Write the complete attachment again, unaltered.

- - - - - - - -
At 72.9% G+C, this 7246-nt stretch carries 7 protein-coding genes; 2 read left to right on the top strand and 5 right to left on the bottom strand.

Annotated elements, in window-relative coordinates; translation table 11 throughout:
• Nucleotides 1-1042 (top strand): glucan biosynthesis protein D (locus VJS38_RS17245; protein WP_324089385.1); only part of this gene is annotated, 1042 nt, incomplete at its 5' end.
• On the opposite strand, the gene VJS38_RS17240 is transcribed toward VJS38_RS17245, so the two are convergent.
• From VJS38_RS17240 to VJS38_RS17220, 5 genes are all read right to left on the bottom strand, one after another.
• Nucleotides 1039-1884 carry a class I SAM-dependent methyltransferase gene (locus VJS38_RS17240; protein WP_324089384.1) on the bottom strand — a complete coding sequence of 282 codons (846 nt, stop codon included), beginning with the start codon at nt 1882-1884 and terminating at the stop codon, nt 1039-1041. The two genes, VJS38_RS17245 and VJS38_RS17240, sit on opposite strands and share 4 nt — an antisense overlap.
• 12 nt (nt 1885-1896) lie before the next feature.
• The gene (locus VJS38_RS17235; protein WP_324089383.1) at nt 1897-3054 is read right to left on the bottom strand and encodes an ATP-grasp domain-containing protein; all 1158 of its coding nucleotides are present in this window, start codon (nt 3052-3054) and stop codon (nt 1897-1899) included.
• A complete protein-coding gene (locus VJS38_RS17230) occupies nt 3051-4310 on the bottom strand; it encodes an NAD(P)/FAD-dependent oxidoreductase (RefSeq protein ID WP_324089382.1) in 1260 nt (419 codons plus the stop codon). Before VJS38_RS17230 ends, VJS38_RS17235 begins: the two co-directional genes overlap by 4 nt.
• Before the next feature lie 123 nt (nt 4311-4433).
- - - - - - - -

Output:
At 72.9% G+C, this 7246-nt stretch carries 7 protein-coding genes; 2 read left to right on the top strand and 5 right to left on the bottom strand.

Annotated elements, in window-relative coordinates; translation table 11 throughout:
• Nucleotides 1-1042 (top strand): glucan biosynthesis protein D (locus VJS38_RS17245; protein WP_324089385.1); only part of this gene is annotated, 1042 nt, incomplete at its 5' end.
• On the opposite strand, the gene VJS38_RS17240 is transcribed toward VJS38_RS17245, so the two are convergent.
• From VJS38_RS17240 to VJS38_RS17220, 5 genes are all read right to left on the bottom strand, one after another.
• Nucleotides 1039-1884 carry a class I SAM-dependent methyltransferase gene (locus VJS38_RS17240; protein WP_324089384.1) on the bottom strand — a complete coding sequence of 282 codons (846 nt, stop codon included), beginning with the start codon at nt 1882-1884 and terminating at the stop codon, nt 1039-1041. The two genes, VJS38_RS17245 and VJS38_RS17240, sit on opposite strands and share 4 nt — an antisense overlap.
• 12 nt (nt 1885-1896) lie before the next feature.
• The gene (locus VJS38_RS17235; protein WP_324089383.1) at nt 1897-3054 is read right to left on the bottom strand and encodes an ATP-grasp domain-containing protein; all 1158 of its coding nucleotides are present in this window, start codon (nt 3052-3054) and stop codon (nt 1897-1899) included.
• A complete protein-coding gene (locus VJS38_RS17230) occupies nt 3051-4310 on the bottom strand; it encodes an NAD(P)/FAD-dependent oxidoreductase (RefSeq protein ID WP_324089382.1) in 1260 nt (419 codons plus the stop codon). Before VJS38_RS17230 ends, VJS38_RS17235 begins: the two co-directional genes overlap by 4 nt.
• Before the next feature lie 123 nt (nt 4311-4433).